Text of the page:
Chalazion

A chalazion, also known as a meibomian cyst, is a common condition affecting the eyelid. The fluid-filled swelling (cyst) is usually felt as a small lump. Occasionally, it can become infected. It is caused by blockage of a gland in the eyelid. If it is causing problems and does not settle on its own, it can be removed with a small operation.

Cross-section diagram of an eye with chalazion in the upper eyelid

A chalazion is a small (2-8 mm) fluid-filled swelling (cyst) in the eyelid. It is common and sometimes called a meibomian cyst or tarsal cyst. A chalazion is more common on the upper eyelid and can affect both eyes. It is not the same as a stye.

There are tiny glands just under the inner surface of the eyelid. These make an oily fluid to help lubricate the eye. If the gland gets blocked then the fluid cannot escape and it may expand into a fluid-filled swelling (cyst). A chalazion is not normally infected. Over time, inflammation causes a nodule (or granuloma) to form. This is a firm, more solid lump that remains for a long time (is chronic). This lump is the chalazion.

A chalazion can occur following an internal stye (hordeolum). They are also more common in people who have the eye condition blepharitis, or skin conditions such as eczema. (See separate leaflets called Stye and Blepharitis for more information).

  • The usual symptom is a small lump which develops on an eyelid. It might look unsightly.
  • Sometimes it causes mild pain or irritation, particularly if it has just started - this usually settles.
  • Occasionally, it gets infected. It then becomes more swollen and painful.
  • Sight is not affected. Rarely, it can become so big that it presses on the eyeball and distorts vision.
  • No treatment may be advised at first. Between 1 in 4 and 1 in 2 people get better without any treatment. It can take quite a long time, between two and six months or more to resolve. However, if it is not causing you any problems, it is probably best to just to watch and wait.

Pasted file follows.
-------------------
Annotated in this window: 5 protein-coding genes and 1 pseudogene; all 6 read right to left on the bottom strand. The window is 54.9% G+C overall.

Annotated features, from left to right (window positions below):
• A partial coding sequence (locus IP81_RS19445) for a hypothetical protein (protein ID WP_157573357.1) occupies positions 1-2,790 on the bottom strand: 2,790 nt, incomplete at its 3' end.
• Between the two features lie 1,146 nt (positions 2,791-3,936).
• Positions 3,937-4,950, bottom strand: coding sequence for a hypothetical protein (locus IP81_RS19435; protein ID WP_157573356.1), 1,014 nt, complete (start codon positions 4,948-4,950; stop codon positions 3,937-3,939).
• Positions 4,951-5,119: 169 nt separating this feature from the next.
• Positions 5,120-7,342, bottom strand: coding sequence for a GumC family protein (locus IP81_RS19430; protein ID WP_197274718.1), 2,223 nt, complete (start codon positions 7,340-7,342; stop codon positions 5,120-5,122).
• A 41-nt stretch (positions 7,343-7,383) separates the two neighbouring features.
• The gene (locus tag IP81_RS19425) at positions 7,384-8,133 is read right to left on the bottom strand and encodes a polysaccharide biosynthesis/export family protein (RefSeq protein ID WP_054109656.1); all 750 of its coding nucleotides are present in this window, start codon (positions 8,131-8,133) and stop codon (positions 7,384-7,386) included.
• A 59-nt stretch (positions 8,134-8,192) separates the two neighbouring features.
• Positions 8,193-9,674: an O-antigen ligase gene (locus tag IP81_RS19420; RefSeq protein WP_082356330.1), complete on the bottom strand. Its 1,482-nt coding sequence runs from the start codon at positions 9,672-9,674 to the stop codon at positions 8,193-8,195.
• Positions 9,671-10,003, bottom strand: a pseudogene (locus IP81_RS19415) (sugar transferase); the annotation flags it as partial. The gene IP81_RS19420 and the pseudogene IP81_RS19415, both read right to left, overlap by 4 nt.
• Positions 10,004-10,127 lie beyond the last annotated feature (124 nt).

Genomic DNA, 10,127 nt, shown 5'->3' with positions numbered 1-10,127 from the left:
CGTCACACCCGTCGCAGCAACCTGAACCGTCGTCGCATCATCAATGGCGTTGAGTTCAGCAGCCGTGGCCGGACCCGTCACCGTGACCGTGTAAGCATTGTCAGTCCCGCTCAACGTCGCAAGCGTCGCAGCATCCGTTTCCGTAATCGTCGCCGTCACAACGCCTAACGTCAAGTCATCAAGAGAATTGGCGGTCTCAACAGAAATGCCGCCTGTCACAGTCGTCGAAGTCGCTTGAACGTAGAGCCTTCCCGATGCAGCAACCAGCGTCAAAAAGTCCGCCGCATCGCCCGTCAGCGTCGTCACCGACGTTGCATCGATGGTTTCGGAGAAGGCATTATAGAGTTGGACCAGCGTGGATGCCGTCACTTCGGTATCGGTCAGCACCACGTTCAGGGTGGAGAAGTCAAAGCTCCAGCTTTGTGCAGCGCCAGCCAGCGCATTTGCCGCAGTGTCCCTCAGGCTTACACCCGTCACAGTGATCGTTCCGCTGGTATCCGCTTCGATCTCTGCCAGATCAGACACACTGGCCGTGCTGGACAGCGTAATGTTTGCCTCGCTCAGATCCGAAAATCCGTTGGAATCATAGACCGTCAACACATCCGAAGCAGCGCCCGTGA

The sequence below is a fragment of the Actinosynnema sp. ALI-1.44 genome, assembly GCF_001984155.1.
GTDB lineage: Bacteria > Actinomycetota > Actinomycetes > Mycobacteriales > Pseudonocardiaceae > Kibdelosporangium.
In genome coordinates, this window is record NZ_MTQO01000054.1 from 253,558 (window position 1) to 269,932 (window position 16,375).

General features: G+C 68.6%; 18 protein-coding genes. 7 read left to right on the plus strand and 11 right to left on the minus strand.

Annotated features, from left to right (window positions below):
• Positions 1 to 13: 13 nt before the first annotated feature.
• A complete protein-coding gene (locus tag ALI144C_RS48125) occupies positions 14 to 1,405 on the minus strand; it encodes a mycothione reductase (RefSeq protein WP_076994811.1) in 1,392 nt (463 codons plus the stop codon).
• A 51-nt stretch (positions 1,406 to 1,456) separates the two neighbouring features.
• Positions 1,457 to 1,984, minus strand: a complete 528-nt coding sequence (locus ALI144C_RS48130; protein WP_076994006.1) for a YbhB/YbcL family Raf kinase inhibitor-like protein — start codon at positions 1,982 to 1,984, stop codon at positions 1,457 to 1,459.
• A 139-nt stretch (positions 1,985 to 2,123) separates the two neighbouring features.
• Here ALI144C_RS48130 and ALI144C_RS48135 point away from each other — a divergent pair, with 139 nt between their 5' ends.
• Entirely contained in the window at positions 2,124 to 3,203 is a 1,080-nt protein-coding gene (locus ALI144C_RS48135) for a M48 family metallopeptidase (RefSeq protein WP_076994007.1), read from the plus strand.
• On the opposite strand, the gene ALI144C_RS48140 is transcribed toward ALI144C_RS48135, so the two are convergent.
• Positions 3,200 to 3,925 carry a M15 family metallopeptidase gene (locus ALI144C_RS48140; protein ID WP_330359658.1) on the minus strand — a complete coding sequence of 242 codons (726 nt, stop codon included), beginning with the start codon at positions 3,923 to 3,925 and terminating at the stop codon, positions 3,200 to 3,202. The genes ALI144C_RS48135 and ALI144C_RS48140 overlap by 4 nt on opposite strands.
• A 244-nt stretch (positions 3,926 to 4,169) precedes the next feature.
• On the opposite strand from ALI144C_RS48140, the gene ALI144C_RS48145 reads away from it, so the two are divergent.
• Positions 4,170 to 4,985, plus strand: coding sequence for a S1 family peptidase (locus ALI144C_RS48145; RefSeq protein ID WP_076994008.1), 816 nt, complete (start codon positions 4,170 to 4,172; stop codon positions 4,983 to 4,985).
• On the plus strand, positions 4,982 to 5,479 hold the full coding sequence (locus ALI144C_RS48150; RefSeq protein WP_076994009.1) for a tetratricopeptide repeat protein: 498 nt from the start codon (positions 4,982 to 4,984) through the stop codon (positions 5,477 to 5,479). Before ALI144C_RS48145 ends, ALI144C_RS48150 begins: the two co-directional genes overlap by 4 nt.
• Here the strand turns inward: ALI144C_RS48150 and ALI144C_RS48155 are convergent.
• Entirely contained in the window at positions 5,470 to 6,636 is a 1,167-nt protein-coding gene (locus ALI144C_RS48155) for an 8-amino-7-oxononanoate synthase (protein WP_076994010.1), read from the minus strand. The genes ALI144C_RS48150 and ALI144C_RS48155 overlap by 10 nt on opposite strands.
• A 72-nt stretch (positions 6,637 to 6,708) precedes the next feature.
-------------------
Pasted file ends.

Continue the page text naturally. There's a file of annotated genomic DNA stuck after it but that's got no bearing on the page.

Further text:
• Hot compresses help to ease discomfort. Hold a clean flannel that has been in hot water gently but firmly against the closed eye. Do this for 5-10 minutes, 3-4 times a day. Sometimes this warmth and slight pressure is enough to soften the contents of the fluid-filled swelling (cyst), helping it drain more easily. (The water should be hot, but comfortable and not scalding.)
  • Massage of the cyst after using a hot compress can encourage the cyst to drain. Do this gently, with a clean finger or cotton bud, in the direction of the eyelashes.
  • Cleaning the eyelid twice per day removes grease and grime that may contribute to cysts forming. A weak solution of baby shampoo in warm water is ideal.
  • A small operation is an option if it does not go, or if it causes troublesome symptoms. Your GP can refer you to an eye surgeon (ophthalmologist) for this. The operation is done under local anaesthetic. The eyelid is numbed. A small cut is then made on the inside of the eyelid to release the contents of the cyst. It is a minor procedure.

Note: antibiotic ointments, drops and medicines are not recommended as they do not make any difference - the contents of the cyst are infection-free (sterile).

Most fluid-filled swellings (cysts) cause few, if any, problems. Rarely, a cyst can become infected, and this infection can spread to involve the whole eyelid and tissues surrounding the eye. The eyelid may be very swollen and red, you might not be able to open the eye and you may have a lot of pain and a high temperature (fever). Sometimes the eyeball is pushed forward so that your eye sticks out more, and you may be very sensitive to the light. If you develop this type of complication, called orbital cellulitis, you need to see a medical professional urgently. Treatment of orbital cellulitis is with antibiotics, usually into a vein (intravenously) via a drip, in hospital.

For most people a chalazion occurs just once. However, some people are prone to developing them and it may come back (recur). You may be able to prevent it from recurring by using a hot compress on the eyelids (described above) and massaging the eyelids each morning.

Original Author:
Dr Tim Kenny
Current Version:
Peer Reviewer:
Dr Olivia Scott
Document ID:
4570 (v39)
Last Checked:
11/11/2013
Next Review:
10/11/2016
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